A junction field effect type transistor Q1, abbreviated JFET, serves as the inhibit switch and contains source 1, drain 2, and gate terminals. The output of amplifier A4 is connected to source terminal 1 of JFET Q1 and the inverting input of A4 is connected to reference ground, as designated simply by the symbol C to avoid extending a lengthy line to the other location. Capacitor C4 is connected between juncture C and +V and a like capacitor C3 is connected between C and -V to ensure that +V and -V are bypassed for high frequencies at amplifier A3 power inputs. A series circuit of resistors R9 and R10 are connected between the JFET gate and -V power supply and a resistor R30 is connected between the drain 2 of Q1 and power supply +V. The anode of diode D9 is connected to drain 2 of Q1 and its cathode end is connected to circuit ground at juncture C. And the anode of diode D21 is connected to the JFET's gate and the cathode end to the circuit floating ground as designated by the symbol C. The juncture between R9 and R10 serves as the input to this switching circuit. Thus, when Q7 conducts effectively shunting R10 more positive than ground C, Q1 is switched to its on or conducting condition. Q1 otherwise remains nonconducting.
Resistors R5 and R6 are connected in series between the output of operational amplifier A1 and the inverting input of operational amplifier A2. A diode D6 is connected between the reference of non-inverting input of A2 and the juncture of resistors R5 and R6 with the cathode of the diode connected to that juncture. The reference input of A2 is further connected to the circuit juncture C, circuit ground. Diode D7 has its cathode connected to the output of A2 and its anode end is connected to the inverting input of A2. Diode D7 is shunted by a ramp integrating capacitor C2. The circuit forms the interval timer ramp function generator providing a ramp voltage output during the input of a negative portion of the squarewave voltage supplied at the output of A1.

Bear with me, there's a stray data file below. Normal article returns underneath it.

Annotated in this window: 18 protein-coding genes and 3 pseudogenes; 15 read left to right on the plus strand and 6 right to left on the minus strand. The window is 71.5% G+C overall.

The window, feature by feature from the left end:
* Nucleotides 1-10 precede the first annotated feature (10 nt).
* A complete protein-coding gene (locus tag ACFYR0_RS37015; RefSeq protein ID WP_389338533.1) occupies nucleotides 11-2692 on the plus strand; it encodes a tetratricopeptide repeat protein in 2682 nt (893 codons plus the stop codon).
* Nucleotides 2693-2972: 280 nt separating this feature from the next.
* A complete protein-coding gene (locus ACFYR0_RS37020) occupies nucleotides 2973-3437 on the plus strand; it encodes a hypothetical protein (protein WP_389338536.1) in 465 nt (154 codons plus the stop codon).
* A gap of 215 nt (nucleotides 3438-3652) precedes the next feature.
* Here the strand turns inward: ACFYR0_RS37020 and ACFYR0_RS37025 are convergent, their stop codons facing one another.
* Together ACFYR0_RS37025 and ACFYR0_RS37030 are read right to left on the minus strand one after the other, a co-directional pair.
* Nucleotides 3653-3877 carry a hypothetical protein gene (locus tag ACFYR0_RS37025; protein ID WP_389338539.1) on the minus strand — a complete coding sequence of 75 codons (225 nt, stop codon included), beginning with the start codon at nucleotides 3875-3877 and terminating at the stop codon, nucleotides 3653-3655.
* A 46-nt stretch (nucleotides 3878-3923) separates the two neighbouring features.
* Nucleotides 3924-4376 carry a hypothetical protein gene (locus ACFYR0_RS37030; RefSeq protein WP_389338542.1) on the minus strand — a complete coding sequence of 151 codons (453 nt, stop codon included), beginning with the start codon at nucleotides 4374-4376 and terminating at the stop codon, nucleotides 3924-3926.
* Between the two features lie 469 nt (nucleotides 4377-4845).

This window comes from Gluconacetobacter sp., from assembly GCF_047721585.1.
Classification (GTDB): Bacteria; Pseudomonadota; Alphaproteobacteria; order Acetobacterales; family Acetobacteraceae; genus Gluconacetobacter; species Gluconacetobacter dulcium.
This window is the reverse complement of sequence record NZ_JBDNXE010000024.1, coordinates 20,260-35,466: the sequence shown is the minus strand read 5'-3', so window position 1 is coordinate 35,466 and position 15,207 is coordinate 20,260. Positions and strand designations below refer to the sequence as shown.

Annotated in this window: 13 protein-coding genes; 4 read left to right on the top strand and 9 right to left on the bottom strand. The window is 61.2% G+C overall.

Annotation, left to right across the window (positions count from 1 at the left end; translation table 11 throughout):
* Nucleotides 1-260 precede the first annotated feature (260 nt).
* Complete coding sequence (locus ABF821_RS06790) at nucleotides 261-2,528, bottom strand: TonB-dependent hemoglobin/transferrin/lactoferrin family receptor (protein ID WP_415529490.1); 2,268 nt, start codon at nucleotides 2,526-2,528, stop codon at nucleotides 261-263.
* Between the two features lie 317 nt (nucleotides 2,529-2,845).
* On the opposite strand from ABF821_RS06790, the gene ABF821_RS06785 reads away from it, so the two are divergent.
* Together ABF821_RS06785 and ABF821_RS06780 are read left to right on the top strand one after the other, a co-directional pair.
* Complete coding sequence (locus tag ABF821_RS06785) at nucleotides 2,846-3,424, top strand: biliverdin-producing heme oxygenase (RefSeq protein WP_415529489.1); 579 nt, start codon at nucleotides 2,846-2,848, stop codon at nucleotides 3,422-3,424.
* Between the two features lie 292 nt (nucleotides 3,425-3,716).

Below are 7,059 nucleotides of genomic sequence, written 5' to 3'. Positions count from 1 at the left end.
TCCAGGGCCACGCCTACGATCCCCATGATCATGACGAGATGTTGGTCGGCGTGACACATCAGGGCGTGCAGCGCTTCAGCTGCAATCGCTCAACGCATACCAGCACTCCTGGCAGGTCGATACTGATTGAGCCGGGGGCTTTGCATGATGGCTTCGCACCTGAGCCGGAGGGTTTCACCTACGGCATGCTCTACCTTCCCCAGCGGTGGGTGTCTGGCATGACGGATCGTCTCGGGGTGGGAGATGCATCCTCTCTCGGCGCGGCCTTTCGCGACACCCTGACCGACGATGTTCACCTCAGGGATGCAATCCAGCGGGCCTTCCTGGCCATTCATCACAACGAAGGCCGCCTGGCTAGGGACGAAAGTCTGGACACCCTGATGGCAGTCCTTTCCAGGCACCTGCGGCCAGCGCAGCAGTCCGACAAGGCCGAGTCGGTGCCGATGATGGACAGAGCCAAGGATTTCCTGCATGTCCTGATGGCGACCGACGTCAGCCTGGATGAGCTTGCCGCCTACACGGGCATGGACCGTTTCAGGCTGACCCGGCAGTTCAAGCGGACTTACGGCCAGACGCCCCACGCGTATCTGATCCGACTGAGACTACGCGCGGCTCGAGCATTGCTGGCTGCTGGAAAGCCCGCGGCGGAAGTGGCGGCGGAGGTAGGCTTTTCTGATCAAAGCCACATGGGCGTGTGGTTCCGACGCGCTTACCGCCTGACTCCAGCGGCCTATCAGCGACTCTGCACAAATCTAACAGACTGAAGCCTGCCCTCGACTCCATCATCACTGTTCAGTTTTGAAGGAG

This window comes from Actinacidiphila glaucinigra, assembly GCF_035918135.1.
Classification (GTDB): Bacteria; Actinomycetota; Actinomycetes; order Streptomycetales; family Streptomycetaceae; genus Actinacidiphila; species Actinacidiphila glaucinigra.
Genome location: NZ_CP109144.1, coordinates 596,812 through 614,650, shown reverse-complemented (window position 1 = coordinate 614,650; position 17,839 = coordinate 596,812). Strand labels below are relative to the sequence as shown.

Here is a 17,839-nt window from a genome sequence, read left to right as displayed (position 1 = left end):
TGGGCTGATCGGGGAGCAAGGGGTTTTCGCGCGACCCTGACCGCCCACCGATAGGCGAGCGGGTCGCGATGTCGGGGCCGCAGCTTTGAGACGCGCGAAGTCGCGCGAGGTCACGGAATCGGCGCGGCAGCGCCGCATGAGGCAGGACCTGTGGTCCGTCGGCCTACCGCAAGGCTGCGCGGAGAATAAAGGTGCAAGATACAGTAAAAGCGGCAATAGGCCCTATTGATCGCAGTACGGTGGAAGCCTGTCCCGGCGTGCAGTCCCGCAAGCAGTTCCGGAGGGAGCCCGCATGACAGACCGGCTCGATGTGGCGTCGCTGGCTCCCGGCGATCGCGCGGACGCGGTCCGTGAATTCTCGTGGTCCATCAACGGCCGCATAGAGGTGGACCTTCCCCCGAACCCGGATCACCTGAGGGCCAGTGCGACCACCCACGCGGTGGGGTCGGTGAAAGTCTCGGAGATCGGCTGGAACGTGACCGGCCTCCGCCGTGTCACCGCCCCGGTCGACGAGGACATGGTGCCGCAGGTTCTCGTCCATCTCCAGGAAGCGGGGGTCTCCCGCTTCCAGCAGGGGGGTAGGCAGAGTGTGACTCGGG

In this circuit portion, A2 is a ramp voltage generator whose output charges C2 to the forward voltage drop of D7 below ground voltage level when squarewave generator A1 output is positive corresponding to a time when the thyristor anode is a negative voltage. When source 30 voltage goes positive at the thyristor anode, the output of A1 goes negative and A2 charges C2 at a constant rate where the feedback current from C2 exactly matches the input current through R6. Since the voltage across R6 is held at a slightly negative voltage, about -3/4 volt, due to D6's forward voltage drop, when the output of A1, the squaring circuit, biases D6 forward, and the negative input of A2 is held at ground by current through C2, the current through R6 is essentially constant and C2 charges at a constant positive rate commencing from a slight negative voltage (the forward bias voltage of D6) at such time as the voltage applied by the source to the thyristor anode goes positive.